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Speculators made several significant position adjustments in the CFTC reporting period ending 19 July. The euro bears added to their gross short position for the fourth consecutive week and for the ninth week in the past ten. The 16.2k contract increase lifted the gross short position to 211.5k contracts, the largest since the first week of the year.
The US dollar gained against all the major currencies over the past week. It also rose against many emerging market currencies. A notable exception was the Chinese yuan. The yuan rose before the weekend, extended its advancing streak to four consecutive sessions, and in so doing, it snapped a six-week slide.
The New York Times reported that the US is preparing to seize $1 bln in assets tied to 1MDB, S&P downgraded Turkey a notch to BB with a negative outlook, citing political uncertainty, Turkish President Erdogan declared a three-month state of emergency, The Nigerian Naira weakened above 300 per dollar for the first time, and Brazil’s central bank signaled a longer wait until it cuts rates
As the week draws to a close, there are three main developments in the capital markets. First, the profit taking seen in US equities yesterday has continued in Asia and Europe today. The MSCI Asia Pacific Index and the Dow Jones Stoxx 600 in Europe are both off around 0.5%.
The weighted average of the Fed funds rate has edged higher. Following the Fed hike in December 2015, the Fed funds average around 36 bp in January before moving into a 37-38 bp range. However, since the UK referendum it has been trading consistently around 40 bp.
The Fed fund futures contract settles at the average effective Fed funds rate for a given month, not at the policy rate. Ahead of next week's FOMC meeting where practically no one expects a change in policy, implied yield of the July Fed funds futures contract is 40.25 bp.
Draghi said nothing that surprised the market. He acknowledged the resilience of the markets in the aftermath of the UK referendum. He also noted that with new staff forecasts, next September, and the upcoming data, the ECB would be in a better position to assess the macroeconomic situation. The risks to growth remain tilted to the downside.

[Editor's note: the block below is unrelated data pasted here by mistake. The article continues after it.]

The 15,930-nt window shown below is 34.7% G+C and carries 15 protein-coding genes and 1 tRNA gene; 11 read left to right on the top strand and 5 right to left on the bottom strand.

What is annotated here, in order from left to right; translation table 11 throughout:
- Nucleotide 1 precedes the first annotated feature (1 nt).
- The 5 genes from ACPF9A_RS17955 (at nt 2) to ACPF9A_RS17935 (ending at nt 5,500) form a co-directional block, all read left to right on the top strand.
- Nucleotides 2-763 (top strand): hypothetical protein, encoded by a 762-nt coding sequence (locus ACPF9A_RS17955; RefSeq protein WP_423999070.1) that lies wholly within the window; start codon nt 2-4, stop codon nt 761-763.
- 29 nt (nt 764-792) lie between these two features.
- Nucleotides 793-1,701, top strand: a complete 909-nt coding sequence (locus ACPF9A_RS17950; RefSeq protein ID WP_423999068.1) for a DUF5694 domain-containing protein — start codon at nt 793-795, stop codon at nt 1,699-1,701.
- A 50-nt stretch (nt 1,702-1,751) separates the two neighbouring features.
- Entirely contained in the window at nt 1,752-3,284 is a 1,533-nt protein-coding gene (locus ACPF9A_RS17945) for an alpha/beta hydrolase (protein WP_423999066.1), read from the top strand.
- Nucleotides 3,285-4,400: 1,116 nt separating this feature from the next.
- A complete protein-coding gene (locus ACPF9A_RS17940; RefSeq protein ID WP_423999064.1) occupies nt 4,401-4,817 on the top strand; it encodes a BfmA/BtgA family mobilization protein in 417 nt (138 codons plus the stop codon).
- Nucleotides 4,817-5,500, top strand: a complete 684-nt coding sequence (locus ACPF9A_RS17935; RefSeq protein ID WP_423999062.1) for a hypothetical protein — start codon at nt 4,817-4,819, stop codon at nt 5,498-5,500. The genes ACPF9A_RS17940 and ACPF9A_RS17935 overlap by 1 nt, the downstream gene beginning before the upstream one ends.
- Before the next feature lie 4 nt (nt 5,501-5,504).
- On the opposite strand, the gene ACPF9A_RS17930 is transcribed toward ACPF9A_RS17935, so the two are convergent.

Monetary policy is said to have lost its impact on the foreign exchange market, as investors scratch their heads at the resilience of currencies with negative interest rates. Yet the price action in the action cannot be understood without recognizing the ongoing importance of monetary policy expectations.
The Australian dollar recorded a key downside reversal last Friday (July 15) and had seen follow through selling this week. It is off 1.25% over the past three sessions, which makes it the worst performing major currency behind the Japanese yen.
As this Great Graphic, composed on Bloomberg shows, the recent losses have pushed to Australian dollar close to the uptrend line drawn off the late-May low near $0.7150 and the spike low from Brexit (~$0.7300). The trendline is found near $0.7450 today.
It is a bizarre turn of events. Just as the Game of Throne's Westeros is a map of the UK put on top of an inverted Ireland, so too do UK events seem to be a strange permutation of the pre-referendum views.
Although sterling and interest rates have not fully recovered from the Brexit decision, equity markets have, and fear of contagion has died down. Indeed, it appears the UK may not be in the back of the queue from trade deals after all, and the IMF's more pessimistic scenario about the contagious impact has been significantly revised away.
Our underlying constructive outlook for the US dollar remains intact. It is broadly based on the divergence between the US and most other major economies. The US acted early and aggressively to counter the Great Financial Crisis. Unorthodox policies, such as quantitative easing, were adopted years before the ECB and BOJ. This has produced different outcomes. US economic growth may not be impressive by pre-crisis standards, but it does not seem particularly fragile.
The European Court of Justice upheld the principle of making creditors bear the burden for investment in banks that sour before government funds could be used. Italian banks are particularly sensitive to the ruling, which cannot be appealed because the European Banking Authority and European Central Bank stress tests on July 29 are expected to show that some Italian banks are under-capitalized.
The US dollar is sporting a firmer profile today, but it is not the driver. Heightened speculation that Australia and New Zealand may cut interest rates next month is pushing those respective currencies more than 1% lower today. The Canadian dollar is being dragged lower (~).5%0 in what looks to be primarily sympathy, but it had seemed vulnerable to us in any event.